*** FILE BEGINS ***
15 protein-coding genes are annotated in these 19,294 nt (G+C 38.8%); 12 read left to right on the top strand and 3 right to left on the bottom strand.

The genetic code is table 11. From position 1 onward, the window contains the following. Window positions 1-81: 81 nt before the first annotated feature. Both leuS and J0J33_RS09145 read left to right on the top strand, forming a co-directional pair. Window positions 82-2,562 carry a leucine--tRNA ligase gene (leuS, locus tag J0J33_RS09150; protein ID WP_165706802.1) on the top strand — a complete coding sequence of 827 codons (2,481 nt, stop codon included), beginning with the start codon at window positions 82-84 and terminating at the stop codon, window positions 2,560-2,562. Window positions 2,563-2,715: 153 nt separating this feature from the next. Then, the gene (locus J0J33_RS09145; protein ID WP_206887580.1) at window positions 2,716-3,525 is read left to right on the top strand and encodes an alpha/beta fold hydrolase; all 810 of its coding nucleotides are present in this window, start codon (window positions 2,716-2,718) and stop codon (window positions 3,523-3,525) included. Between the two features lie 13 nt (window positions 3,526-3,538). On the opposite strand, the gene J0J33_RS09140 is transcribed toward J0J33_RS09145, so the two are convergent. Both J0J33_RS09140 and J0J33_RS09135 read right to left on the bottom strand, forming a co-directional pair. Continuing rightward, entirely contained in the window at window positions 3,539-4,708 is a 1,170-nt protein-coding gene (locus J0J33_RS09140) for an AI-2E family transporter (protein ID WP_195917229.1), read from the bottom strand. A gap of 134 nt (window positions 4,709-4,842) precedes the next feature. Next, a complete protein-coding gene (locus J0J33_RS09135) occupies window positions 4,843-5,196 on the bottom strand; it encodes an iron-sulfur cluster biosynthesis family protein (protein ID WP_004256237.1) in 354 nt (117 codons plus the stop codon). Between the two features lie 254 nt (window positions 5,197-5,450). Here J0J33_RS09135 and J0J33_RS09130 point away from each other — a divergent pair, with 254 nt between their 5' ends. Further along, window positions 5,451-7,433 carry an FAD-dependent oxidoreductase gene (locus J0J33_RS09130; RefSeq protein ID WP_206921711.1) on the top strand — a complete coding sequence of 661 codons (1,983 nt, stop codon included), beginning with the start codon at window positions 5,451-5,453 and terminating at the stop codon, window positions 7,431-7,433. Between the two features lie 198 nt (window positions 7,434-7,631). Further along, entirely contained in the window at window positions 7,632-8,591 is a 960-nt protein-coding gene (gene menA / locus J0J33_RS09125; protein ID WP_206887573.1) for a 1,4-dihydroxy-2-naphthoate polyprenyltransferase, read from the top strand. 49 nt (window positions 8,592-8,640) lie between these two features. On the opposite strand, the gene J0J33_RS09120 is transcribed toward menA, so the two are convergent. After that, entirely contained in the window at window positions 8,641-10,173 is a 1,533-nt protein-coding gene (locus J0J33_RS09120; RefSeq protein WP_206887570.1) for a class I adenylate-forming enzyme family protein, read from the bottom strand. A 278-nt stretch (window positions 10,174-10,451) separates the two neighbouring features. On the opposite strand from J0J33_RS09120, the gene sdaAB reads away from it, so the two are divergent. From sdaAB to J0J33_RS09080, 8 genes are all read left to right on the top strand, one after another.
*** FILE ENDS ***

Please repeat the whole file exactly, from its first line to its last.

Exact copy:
15 protein-coding genes are annotated in these 19,294 nt (G+C 38.8%); 12 read left to right on the top strand and 3 right to left on the bottom strand.

The genetic code is table 11. From position 1 onward, the window contains the following. Window positions 1-81: 81 nt before the first annotated feature. Both leuS and J0J33_RS09145 read left to right on the top strand, forming a co-directional pair. Window positions 82-2,562 carry a leucine--tRNA ligase gene (leuS, locus tag J0J33_RS09150; protein ID WP_165706802.1) on the top strand — a complete coding sequence of 827 codons (2,481 nt, stop codon included), beginning with the start codon at window positions 82-84 and terminating at the stop codon, window positions 2,560-2,562. Window positions 2,563-2,715: 153 nt separating this feature from the next. Then, the gene (locus J0J33_RS09145; protein ID WP_206887580.1) at window positions 2,716-3,525 is read left to right on the top strand and encodes an alpha/beta fold hydrolase; all 810 of its coding nucleotides are present in this window, start codon (window positions 2,716-2,718) and stop codon (window positions 3,523-3,525) included. Between the two features lie 13 nt (window positions 3,526-3,538). On the opposite strand, the gene J0J33_RS09140 is transcribed toward J0J33_RS09145, so the two are convergent. Both J0J33_RS09140 and J0J33_RS09135 read right to left on the bottom strand, forming a co-directional pair. Continuing rightward, entirely contained in the window at window positions 3,539-4,708 is a 1,170-nt protein-coding gene (locus J0J33_RS09140) for an AI-2E family transporter (protein ID WP_195917229.1), read from the bottom strand. A gap of 134 nt (window positions 4,709-4,842) precedes the next feature. Next, a complete protein-coding gene (locus J0J33_RS09135) occupies window positions 4,843-5,196 on the bottom strand; it encodes an iron-sulfur cluster biosynthesis family protein (protein ID WP_004256237.1) in 354 nt (117 codons plus the stop codon). Between the two features lie 254 nt (window positions 5,197-5,450). Here J0J33_RS09135 and J0J33_RS09130 point away from each other — a divergent pair, with 254 nt between their 5' ends. Further along, window positions 5,451-7,433 carry an FAD-dependent oxidoreductase gene (locus J0J33_RS09130; RefSeq protein ID WP_206921711.1) on the top strand — a complete coding sequence of 661 codons (1,983 nt, stop codon included), beginning with the start codon at window positions 5,451-5,453 and terminating at the stop codon, window positions 7,431-7,433. Between the two features lie 198 nt (window positions 7,434-7,631). Further along, entirely contained in the window at window positions 7,632-8,591 is a 960-nt protein-coding gene (gene menA / locus J0J33_RS09125; protein ID WP_206887573.1) for a 1,4-dihydroxy-2-naphthoate polyprenyltransferase, read from the top strand. 49 nt (window positions 8,592-8,640) lie between these two features. On the opposite strand, the gene J0J33_RS09120 is transcribed toward menA, so the two are convergent. After that, entirely contained in the window at window positions 8,641-10,173 is a 1,533-nt protein-coding gene (locus J0J33_RS09120; RefSeq protein WP_206887570.1) for a class I adenylate-forming enzyme family protein, read from the bottom strand. A 278-nt stretch (window positions 10,174-10,451) separates the two neighbouring features. On the opposite strand from J0J33_RS09120, the gene sdaAB reads away from it, so the two are divergent. From sdaAB to J0J33_RS09080, 8 genes are all read left to right on the top strand, one after another.